Yahoo Inc. became Microsoft Corp.'s takeover prey largely because Google Inc. established such a commanding lead in the Internet's lucrative search advertising market. But after eluding Microsoft's grasp, Yahoo is now turning to Google to help squelch a rebellion among its shareholders who believe it should have accepted Microsoft's $47.5 billion buyout offer while it was still available last month.
Yahoo announced its decision to let Google handle some of its advertising sales late Thursday, just a few hours after revealing it unsuccessfully tried to persuade Microsoft to renew its previous offer of $33 per share. The snub caused Yahoo to conclude that there is no hope for any kind of deal with Microsoft.
Although Yahoo believes Google could help boost its annual revenue by $800 million, the advertising partnership wasn't enough to ease the disappointment of investors who had been holding out hope for a Microsoft deal.
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Yahoo shares plunged $2.63, or 10.1 percent, to finish Thursday at $23.52 and shed another seven cents after the market closed.
Part of the problem for Yahoo is that antitrust concerns might prevent an alliance with Google.
Google already holds about 75 percent of the $11 billion search advertising market in the United States with Yahoo a distant second at 9 percent, according to the research firm eMarketer Inc.
Microsoft and a variety of consumer-interest groups already have signaled they will turn up the political heat in an attempt to prevent Google from working with Yahoo.
The outcry already has drawn the attention of U.S. Sen. Herb Kohl, chairman of the Senate subcommittee on antitrust, competition policy and consumer rights.
"The consequences for advertisers and consumers could be far-reaching and warrant careful review, and we plan to investigate the competitive and privacy implications of this deal further," said Kohl, a Wisconsin Democrat.
Yahoo and Google have voluntarily agreed to wait until late September to begin working together to give the government adequate time to review the arrangement. If it isn't blocked, the partnership could last for the next decade.
The antitrust scrutiny appears to be the least of Yahoo's worries for now.
The Sunnyvale-based company also is trying to fend off a shareholder mutiny led by activist investor Carl Icahn, who has vowed to replace the company's board because of the way the directors handled the Microsoft negotiations during the past 4 1/2 months.
But Icahn has been hoping to engineer a sale to Microsoft, so his campaign could be hurt by the perception that the software maker has lost all interest in buying Yahoo. Shareholders may be reluctant to support Icahn's attempted coup unless he can demonstrate his slate of directors has a better turnaround plan than the current board.
Icahn did not return phone calls seeking comment Thursday.
The fate of Yahoo's board is scheduled to be determined at the company's Aug. 1 annual meeting.
"If you are a Yahoo shareholder, you just have to be scratching your head right now," said Standard and Poor's equity analyst Scott Kessler.
If Wall Street's backlash becomes severe enough, Kessler said he believes Yahoo might have to consider replacing co-founder Jerry Yang as its chief executive — something Icahn has already promised he will do if he wins control of the board.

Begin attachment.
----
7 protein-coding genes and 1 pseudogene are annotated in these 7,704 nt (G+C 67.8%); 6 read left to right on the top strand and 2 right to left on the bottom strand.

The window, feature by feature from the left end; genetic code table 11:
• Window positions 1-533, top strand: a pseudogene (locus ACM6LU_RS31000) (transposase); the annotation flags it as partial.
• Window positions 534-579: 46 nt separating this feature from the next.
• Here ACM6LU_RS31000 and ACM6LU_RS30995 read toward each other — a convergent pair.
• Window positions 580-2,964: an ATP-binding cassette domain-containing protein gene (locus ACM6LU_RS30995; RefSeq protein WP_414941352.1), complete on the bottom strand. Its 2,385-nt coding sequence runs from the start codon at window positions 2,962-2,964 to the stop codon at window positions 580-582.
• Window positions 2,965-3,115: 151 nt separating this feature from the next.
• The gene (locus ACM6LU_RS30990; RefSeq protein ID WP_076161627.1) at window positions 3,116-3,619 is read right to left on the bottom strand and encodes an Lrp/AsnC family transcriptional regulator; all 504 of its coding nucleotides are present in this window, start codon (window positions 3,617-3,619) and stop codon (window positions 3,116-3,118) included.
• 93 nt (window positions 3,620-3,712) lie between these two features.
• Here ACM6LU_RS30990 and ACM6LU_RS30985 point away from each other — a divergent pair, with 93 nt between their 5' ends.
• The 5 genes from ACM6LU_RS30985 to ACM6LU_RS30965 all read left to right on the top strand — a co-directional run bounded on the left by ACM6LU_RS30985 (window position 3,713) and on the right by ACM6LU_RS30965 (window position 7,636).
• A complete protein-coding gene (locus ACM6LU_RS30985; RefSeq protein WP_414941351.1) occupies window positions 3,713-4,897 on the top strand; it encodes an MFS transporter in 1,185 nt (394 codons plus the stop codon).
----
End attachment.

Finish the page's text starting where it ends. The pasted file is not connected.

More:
After Yang took over the reins from Terry Semel a year ago, Yahoo's stock price fell from $28.12 to $19.18 at the time Microsoft launched its unsolicited takeover attempt in January.
Yang "has been slow to move, slow to act and it has cost shareholders as a result," Kessler said.
Many Yahoo shareholders blame Yang for letting his emotional attachment blur his judgment during the Microsoft negotiations.
Yahoo's board sent Yang and fellow co-founder David Filo to a pivotal May 3 meeting in Seattle to discuss Microsoft's oral offer to buy the company for $33 per share, up from its initial bid of $31 per share. After Yang demanded $37 per share, Microsoft CEO Steve Ballmer withdrew the offer.
In recent weeks, Ballmer has been trying to buy Yahoo's search engine instead.
Yahoo concluded that its search engine was too important to sell piecemeal.
Without explaining its logic, Microsoft said it believed a deal involving Yahoo's search engine would have been more valuable to Yahoo than if it had bought the entire company at $33 per share. The Redmond, Wash.-based software maker said it remains open to buying Yahoo's search operations.
Yahoo's deal with Google includes an escape hatch should Microsoft or another suitor buy the company. If Yahoo is sold, Google would receive a termination fee of up to $250 million.
That clause could still raise hope that Icahn might be able to renew the Microsoft talks if he can win control of Yahoo's board.
The deal shapes up as a major victory for Mountain View-based Google, which didn't want Yahoo to fall into Microsoft's clutches.
"I am happy to be helping them to stay independent," Google co-founder Sergey Brin said in a Thursday interview.
With a Yahoo deal off the table, Microsoft could set its sights on a smaller acquisition that still might help its unprofitable Internet operations. Analysts have cited Time Warner Inc.'s AOL, Internet software service provider Salesforce.com Inc. and leading online social networks, News Corp.'s MySpace and Facebook Inc. as possible targets.
The Google partnership expands upon a two-week trial conducted in April while Yahoo was trying to pressure Microsoft into raising its bid. The tests confirmed Google's technology would generate more revenue for Yahoo than its own system, which cost more than $2 billion to acquire and improve.
Nevertheless, Yahoo still intends to use its own search engine to distribute some ads and process all search requests. Working with Google will give Yahoo "the best of both worlds," Yahoo President Sue Decker said a Thursday conference call.